Ayurveda considers diarrhea to be a much more serious an ailment than other intestinal issues like constipation (which can be tolerated for many weeks or even months) and requires resolution of the illness if it continues past a few days. The muscles of the colon rely on solid material passing through it, to remain toned as it pushes the feces out of the body. When this solid matter is not there, the colon loses elasticity and its strength to function on a healthy level.
Again, like its Western counterpart, Ayurveda considers diarrhea to often be an effort by the body to rid itself of toxins, and it is therefore not recommended to prematurely end the course of the symptoms. Otherwise, more serious conditions could manifest. In some cases, the symptoms are even encouraged with herbal therapy to ensure that the body has expelled the toxic matter.
Beyond this basic practice, treatment focuses on balancing whatever doshas happen to be triggering the diarrhea through certain herbs, foods, and treatments. When diarrhea is emotionally induced, it is recommended for the sufferer to partake in psychotherapeutic tools to help alleviate distress.
When we neglect to establish the root cause of one illness, it can turn into another, stronger illness in the future. The first step in resolving a specific ailment or disease in the body is to assess the nature of our lifestyle and make general modifications. Living our day-to-day life with a deliberate intention to improve our health will help us to both resolve the disease we are suffering from and prevent further incidence of it and other diseases in the future. To avoid incidence of diarrhea, it’s important to avoid habits that buildup excessive amounts of toxic matter in the body.
Ayurveda teaches us that disease and sickness are derived from poor digestion and inappropriate food choices. We then have the opportunity to make deliberate and more conscious decisions as to what foods we do and do not put in our body which increases the chance of resolving the body’s imbalance.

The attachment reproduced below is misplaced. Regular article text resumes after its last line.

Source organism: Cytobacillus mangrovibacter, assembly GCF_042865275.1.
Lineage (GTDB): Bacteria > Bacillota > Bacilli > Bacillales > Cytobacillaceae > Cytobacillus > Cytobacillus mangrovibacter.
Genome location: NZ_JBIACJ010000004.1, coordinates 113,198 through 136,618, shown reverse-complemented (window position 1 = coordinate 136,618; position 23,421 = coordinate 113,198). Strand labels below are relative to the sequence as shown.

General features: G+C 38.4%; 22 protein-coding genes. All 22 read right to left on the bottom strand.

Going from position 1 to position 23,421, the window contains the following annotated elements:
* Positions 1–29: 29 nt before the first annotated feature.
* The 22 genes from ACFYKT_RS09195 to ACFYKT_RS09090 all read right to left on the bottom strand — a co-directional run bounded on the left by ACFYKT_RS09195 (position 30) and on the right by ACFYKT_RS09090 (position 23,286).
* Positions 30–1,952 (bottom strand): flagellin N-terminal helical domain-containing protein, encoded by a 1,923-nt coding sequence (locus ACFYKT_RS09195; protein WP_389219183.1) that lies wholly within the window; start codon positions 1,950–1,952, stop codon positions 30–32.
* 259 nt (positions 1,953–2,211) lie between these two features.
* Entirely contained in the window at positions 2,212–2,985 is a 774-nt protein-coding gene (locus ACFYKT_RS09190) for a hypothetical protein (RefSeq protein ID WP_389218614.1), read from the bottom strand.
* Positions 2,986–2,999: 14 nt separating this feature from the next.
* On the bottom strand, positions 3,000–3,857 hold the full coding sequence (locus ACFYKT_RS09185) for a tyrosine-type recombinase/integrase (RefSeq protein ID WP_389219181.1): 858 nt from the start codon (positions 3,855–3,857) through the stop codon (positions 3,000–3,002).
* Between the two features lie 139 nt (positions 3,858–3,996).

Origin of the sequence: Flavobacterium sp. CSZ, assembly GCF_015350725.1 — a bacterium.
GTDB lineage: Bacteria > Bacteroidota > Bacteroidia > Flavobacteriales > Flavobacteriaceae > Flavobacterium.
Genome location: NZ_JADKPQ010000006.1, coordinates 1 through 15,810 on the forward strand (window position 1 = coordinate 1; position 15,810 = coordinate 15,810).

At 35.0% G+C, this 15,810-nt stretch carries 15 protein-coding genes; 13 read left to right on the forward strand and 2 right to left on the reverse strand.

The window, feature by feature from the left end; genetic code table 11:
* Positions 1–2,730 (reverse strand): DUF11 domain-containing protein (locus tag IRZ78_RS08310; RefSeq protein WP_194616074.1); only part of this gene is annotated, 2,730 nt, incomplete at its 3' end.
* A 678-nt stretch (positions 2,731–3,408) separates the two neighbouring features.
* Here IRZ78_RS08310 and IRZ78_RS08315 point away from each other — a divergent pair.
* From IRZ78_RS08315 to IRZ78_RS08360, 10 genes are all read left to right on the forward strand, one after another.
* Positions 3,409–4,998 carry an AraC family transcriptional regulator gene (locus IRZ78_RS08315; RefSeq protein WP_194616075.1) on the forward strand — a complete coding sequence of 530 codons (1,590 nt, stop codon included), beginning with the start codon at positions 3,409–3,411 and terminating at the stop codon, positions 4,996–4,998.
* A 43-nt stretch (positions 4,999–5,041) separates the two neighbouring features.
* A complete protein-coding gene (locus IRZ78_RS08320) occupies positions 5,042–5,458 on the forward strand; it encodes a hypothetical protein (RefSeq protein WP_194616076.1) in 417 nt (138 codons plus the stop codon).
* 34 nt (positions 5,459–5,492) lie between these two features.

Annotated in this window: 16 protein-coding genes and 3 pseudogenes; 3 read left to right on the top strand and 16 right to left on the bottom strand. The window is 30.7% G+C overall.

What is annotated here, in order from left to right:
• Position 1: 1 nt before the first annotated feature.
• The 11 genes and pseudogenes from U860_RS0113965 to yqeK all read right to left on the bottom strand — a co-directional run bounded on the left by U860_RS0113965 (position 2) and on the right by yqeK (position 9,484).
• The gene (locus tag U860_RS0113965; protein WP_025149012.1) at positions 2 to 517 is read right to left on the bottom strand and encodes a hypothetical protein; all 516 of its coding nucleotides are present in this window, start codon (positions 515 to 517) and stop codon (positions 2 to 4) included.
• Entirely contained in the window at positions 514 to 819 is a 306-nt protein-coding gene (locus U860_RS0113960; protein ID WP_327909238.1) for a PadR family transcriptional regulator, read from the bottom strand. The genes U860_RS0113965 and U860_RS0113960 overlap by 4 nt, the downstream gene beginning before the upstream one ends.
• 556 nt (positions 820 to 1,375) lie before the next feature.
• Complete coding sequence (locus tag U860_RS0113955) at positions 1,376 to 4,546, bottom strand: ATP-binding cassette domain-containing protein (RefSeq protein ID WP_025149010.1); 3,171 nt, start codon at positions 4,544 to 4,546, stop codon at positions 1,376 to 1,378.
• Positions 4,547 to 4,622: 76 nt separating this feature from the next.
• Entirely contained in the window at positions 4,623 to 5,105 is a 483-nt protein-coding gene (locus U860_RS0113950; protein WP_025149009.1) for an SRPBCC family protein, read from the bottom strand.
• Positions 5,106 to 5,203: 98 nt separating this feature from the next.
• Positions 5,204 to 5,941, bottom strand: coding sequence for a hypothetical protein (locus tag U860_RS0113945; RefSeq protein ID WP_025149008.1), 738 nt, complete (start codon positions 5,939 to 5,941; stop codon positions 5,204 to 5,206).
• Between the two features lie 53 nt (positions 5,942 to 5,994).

Food needs to be in season, in moderate combinations of one or two food groups, not too hot or cold, in a modest enough quantity to allow for room in the stomach later, consumed without too much liquid which hinders digestive power, and should be fresh and not left over from more than a few hours before. The following foods will help the digestive fire restore itself to a healthy level and allow the body to relieve itself of toxins:
General Food Recommendations
Vata reducing foods like asparagus and carrots
Pitta reducing foods like broccoli and cauliflower
Lassi (one part yogurt and three parts water)
Kapha reducing foods like Brussels sprouts and spinach
While some foods can help to balance an aggravated dosha, other foods can cause further imbalance. Dry and cold foods as well as pungent, bitter and astringent tastes will dry out the body and aggravate the Vata dosha.Sour, salty and pungent tastes as well as spicy foods will add more heat to the body and aggravate the Pitta dosha.Sweet, sour and salty tasting foods will add heaviness to the body and aggravate the Kapha dosha. The following foods should be avoided in response to whichever type of diarrhea manifests in the body:
Most legumes including green lentils and garbanzo beans
Avoid raw and cold foods
Sour foods (like yogurt, sour cream, and pickles)
Sweets and candies
Dairy products (except goat milk, in moderation)